Whether with Alexa, its new wardrobe service or Prime Day, online retailer Amazon is constantly expanding its business. Most recently, Amazon teamed up with Yext to expand Alexa’s knowledge and present consumers with seamless artificial intelligence (AI).
What is Yext?
Yext, a New York technology company and digital knowledge management platform, aids businesses in managing online information about their brands with consumer viewership in mind.
In other words, with Yext’s database, brands can control what their consumers see online in the Google Knowledge Panel plus more than 1,000 directories, and ensure accurate information about their businesses, like hours, addresses and phone numbers.
Directly through Yext, brands can view and accept or reject customer-suggested edits to their business information online, on every search engine, mapping service, social network and more.
If brands invest in Yext, they won’t need to update each individual search engine or directory. Instead, users update Yext and Yext funnels the data to the digital universe.
What is the Amazon Alexa and Yext partnership?
When asking “Alexa, look up Starbucks,” “Alexa, where’s the closest grocery store” or similar questions, users should now receive more robust and accurate information. Alexa’s results may increase exposure and drive revenue online and offline, all thanks to Yext’s data.
Previously, Amazon Alexa was pulling data on local businesses from Yelp, but Amazon will now switch to Yext’s extensive database. Yext has hinted at expanding data fields, which could aggressively make smart speakers better search tools, helping more businesses reach consumers through Alexa voice search.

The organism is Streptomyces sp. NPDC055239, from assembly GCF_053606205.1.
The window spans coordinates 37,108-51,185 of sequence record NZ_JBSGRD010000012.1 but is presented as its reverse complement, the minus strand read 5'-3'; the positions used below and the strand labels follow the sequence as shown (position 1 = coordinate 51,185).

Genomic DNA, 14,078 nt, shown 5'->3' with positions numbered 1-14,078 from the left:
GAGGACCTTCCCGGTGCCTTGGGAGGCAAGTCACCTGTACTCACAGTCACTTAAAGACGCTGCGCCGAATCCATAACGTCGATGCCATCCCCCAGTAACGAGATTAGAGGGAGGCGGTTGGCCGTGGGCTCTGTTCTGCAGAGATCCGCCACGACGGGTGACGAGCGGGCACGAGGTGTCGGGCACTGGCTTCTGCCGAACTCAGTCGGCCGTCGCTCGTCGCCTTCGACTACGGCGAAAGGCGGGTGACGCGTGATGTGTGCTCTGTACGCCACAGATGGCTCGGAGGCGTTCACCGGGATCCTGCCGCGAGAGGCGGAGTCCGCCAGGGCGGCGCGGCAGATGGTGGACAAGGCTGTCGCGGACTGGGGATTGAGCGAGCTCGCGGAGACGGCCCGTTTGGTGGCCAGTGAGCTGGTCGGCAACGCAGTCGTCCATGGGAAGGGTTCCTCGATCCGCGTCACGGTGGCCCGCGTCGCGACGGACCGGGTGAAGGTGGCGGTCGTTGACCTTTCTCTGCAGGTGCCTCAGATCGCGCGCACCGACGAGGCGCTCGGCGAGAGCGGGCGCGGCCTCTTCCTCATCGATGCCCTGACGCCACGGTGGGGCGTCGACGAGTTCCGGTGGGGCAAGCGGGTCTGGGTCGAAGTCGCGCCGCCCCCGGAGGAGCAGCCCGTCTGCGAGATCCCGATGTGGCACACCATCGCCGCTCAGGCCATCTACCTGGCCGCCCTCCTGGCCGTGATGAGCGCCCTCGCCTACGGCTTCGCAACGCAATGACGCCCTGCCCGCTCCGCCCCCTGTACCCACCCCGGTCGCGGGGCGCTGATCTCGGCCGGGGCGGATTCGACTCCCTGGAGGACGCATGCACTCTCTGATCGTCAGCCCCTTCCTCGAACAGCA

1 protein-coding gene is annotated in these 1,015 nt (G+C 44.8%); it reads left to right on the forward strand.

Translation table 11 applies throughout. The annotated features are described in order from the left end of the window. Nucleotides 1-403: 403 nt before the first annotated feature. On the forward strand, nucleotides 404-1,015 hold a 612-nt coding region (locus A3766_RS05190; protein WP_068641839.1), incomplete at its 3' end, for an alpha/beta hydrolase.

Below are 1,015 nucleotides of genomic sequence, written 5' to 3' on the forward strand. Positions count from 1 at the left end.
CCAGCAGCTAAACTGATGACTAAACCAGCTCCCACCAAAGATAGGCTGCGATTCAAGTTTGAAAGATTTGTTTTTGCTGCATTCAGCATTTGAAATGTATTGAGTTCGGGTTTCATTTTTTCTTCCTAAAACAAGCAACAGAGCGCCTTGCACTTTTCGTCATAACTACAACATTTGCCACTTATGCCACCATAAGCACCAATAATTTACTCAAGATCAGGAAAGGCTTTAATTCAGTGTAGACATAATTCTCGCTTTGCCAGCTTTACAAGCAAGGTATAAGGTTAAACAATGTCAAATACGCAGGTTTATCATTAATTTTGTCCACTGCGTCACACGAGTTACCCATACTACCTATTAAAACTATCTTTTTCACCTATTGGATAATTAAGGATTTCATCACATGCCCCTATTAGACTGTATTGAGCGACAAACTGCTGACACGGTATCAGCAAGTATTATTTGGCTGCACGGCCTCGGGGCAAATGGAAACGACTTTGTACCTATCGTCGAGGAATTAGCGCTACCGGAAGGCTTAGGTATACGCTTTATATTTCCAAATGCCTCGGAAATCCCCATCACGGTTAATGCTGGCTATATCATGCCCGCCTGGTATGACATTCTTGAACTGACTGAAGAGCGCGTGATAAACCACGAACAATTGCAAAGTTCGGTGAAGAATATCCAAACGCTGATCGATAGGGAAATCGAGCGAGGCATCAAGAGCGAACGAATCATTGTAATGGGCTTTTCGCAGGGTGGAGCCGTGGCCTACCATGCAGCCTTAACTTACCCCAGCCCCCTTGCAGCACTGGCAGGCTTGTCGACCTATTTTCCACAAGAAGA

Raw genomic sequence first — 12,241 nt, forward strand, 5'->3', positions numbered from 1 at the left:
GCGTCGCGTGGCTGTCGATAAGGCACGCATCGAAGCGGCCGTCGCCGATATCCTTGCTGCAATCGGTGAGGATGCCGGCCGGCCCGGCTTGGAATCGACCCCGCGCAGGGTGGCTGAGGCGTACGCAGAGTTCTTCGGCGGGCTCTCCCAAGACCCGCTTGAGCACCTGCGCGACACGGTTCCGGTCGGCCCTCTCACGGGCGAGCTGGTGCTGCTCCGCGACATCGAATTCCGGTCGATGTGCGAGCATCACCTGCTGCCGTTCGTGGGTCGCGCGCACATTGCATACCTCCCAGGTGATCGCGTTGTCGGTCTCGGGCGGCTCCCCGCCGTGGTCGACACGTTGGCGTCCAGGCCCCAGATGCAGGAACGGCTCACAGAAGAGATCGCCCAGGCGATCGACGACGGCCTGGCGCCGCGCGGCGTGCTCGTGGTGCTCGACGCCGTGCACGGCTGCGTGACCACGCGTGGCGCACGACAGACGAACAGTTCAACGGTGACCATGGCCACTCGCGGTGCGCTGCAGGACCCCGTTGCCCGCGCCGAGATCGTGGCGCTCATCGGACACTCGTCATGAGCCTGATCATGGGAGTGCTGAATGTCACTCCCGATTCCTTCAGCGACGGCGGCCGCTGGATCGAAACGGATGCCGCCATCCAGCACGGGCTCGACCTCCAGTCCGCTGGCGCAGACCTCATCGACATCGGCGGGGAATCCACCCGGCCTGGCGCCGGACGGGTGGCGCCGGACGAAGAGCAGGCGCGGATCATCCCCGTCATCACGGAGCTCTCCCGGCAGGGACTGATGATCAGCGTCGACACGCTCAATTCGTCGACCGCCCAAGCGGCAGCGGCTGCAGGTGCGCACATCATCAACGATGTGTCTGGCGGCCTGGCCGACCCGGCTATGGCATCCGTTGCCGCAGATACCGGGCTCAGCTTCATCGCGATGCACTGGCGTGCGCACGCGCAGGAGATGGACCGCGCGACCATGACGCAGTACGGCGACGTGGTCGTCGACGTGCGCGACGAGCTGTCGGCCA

According to Bloomberg, “the effort [between Amazon and Yext] emphasizes material based on the user’s location after they enter an address in their Alexa app.”
How does the Amazon and Yext partnership change the marketing industry?
With Yext knowledge supplying data for Alexa, is Amazon positioning itself to compete in search?
As of June 2018, Google’s search engine controlled a 90.3% share of worldwide search traffic. With voice search growing exponentially, a large proportion of people using voice search for common tasks and Alexa’s results enhanced via Yext data, Amazon is positioning themselves to drift into the competitive waters of Google’s search engine.
This isn’t the first time we’ve seen Amazon hint that they’re preparing to break up the Google-Facebook duopoly. Signaling their intentions, in May, Amazon stopped buying shopping ads on Google. And last week, Amazon reported 132% growth (up to $2.2 billion) in their “other” earnings segment, which is known to be comprised predominantly of advertising sales. With 61.9% of the smart speaker market share in the U.S., Amazon is poised to dominate voice search. (Not that we believe Google will go down without a fight.)
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